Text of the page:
The Rhode Island School of Design is considering opening its first satellite branch in Charlotte, N.C., according to a Nov. 15 article in the Charlotte Observer. RISD officials have made trips to Charlotte, but discussions are still preliminary, wrote RISD spokeswoman Jaime Marland in an e-mail to The Herald.
According to the Charlotte Observer article, RISD President Roger Mandle has visited the city three times, and RISD officials have met with leaders in the Charlotte area, including Art Gallagher, president of the Johnson & Wales branch in Charlotte.
"It seems they were fairly serious," Gallagher told the Observer. According to the article, Mandle visited Charlotte once with the chairman of RISD's board of trustees, but Mandle said he hasn't discussed the possible Charlotte campus thoroughly with the rest of the board.
"This is one of those rare opportunities to shape a community, to shape the type of job growth we've experienced, to attract and retain some of the most creative minds in the country and the world," Michael Smith, president and CEO of Charlotte Center City Partners, told the Observer. Smith is leading the effort to get RISD to establish a Charlotte campus, the Observer article said.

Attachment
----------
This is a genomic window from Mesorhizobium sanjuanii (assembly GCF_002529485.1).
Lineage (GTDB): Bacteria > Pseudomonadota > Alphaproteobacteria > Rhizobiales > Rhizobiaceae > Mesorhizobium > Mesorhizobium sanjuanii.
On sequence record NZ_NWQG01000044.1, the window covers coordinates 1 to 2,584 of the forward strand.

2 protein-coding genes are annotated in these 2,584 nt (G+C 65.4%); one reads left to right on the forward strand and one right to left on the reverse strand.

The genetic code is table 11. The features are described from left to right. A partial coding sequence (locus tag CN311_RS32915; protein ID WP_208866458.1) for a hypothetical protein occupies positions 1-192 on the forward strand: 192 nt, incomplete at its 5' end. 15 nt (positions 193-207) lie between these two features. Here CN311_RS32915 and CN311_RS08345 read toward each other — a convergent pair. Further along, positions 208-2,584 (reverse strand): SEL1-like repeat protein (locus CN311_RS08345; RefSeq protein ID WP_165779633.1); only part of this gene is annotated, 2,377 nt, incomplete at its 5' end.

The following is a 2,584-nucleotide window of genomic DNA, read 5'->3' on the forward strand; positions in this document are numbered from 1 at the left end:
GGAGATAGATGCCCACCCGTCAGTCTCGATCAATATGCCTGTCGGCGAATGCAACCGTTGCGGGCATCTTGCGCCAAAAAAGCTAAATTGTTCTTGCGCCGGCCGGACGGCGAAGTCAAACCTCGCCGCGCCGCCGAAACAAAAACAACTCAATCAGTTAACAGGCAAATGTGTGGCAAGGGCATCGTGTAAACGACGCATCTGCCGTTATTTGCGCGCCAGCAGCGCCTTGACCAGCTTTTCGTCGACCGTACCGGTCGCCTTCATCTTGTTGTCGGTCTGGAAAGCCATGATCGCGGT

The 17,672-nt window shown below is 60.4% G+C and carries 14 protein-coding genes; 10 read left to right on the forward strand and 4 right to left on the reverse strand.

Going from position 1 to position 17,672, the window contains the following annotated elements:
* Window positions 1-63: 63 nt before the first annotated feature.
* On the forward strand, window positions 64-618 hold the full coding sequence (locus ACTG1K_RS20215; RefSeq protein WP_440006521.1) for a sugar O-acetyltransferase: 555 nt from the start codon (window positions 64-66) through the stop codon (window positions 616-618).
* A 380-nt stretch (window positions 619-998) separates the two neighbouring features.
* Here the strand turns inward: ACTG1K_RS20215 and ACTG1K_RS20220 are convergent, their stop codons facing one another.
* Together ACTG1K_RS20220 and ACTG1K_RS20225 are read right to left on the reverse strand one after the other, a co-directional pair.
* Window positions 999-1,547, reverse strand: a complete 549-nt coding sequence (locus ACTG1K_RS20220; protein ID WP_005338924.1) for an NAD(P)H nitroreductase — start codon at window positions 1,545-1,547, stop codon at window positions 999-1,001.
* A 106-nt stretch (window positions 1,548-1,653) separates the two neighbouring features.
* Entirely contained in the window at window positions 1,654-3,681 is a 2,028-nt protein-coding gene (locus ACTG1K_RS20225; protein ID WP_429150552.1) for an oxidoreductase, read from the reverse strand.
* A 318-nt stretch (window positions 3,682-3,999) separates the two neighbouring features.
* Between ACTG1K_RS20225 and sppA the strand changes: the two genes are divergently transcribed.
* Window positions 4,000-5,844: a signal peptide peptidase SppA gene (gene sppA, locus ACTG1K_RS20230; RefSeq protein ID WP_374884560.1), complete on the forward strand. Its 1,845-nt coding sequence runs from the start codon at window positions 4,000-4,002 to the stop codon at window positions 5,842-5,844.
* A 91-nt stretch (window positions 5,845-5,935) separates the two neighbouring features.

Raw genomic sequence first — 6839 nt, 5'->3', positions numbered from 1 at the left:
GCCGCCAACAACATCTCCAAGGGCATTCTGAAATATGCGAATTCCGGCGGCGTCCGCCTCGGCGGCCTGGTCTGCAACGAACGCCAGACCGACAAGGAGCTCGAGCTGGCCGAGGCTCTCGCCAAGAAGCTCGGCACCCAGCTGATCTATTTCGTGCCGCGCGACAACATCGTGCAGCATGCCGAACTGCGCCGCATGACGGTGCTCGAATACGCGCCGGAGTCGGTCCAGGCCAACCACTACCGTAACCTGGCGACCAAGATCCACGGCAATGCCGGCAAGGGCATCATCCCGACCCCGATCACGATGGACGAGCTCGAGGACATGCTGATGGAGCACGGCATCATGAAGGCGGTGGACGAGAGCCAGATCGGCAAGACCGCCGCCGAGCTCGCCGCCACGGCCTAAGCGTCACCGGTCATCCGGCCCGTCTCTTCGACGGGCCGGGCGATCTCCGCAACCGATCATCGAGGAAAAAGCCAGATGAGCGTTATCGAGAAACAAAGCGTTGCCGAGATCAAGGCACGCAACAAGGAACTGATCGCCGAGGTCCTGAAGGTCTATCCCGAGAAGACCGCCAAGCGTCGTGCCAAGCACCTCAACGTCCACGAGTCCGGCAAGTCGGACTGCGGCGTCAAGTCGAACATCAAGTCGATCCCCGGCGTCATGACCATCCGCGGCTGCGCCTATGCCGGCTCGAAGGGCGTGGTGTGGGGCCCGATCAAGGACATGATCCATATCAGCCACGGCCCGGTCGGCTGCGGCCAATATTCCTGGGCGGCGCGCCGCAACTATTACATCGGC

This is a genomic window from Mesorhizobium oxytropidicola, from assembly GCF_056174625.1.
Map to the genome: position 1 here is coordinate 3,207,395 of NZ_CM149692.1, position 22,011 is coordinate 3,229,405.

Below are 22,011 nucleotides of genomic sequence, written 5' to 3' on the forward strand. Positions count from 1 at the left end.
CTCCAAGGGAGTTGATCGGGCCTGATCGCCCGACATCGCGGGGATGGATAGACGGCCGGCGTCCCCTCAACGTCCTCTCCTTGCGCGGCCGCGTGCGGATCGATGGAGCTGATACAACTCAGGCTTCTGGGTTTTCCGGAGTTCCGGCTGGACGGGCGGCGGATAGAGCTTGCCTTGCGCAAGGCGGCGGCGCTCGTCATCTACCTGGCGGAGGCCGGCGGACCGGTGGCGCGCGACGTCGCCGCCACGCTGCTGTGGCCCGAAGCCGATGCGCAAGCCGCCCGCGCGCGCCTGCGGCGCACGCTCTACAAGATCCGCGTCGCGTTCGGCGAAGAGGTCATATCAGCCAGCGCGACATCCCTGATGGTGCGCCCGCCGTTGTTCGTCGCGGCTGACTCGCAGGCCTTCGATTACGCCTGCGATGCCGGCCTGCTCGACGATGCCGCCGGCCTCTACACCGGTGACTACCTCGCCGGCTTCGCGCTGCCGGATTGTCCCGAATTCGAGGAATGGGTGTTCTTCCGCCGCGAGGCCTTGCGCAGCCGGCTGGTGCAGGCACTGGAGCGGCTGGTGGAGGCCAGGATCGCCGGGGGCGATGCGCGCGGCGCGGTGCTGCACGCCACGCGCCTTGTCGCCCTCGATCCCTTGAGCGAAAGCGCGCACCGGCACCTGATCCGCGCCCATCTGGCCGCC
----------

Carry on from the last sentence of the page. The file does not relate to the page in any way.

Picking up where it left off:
Moira Quinn, senior vice president for communications and chief operating officer for Charlotte Center City Partners, declined to comment on the possible campus, saying, "It's an economic development issue."
RISD students interviewed by The Herald expressed a lack of enthusiasm for a possible Charlotte campus. James Lavine, a graphic design major, said he didn't see any reasons for RISD to establish another branch. "I don't really think it seems necessary," he said.
Emmie Thelander, a RISD sophomore, also seemed skeptical of a potential expansion. "I think there are enough problems with the Providence campus that need to be addressed before money goes elsewhere," she said.
"It says in its name 'Rhode Island.' It's the design school of Rhode Island," said MiSun Yoon, a sophomore interior architecture major. Yoon, who lives in Virginia and has traveled to North Carolina, said she did not associate the North Carolina area with art. "They're not as appreciative of the arts there as here ... Providence is part of what makes RISD what it is," she said.
Yoon added that she thinks RISD's proximity to art centers like Boston and New York, and its location in a smaller city, were defining characteristics of the school. "If we were to go to North Carolina and start a campus there, we might make a big change for the state, but I don't know if that would benefit RISD."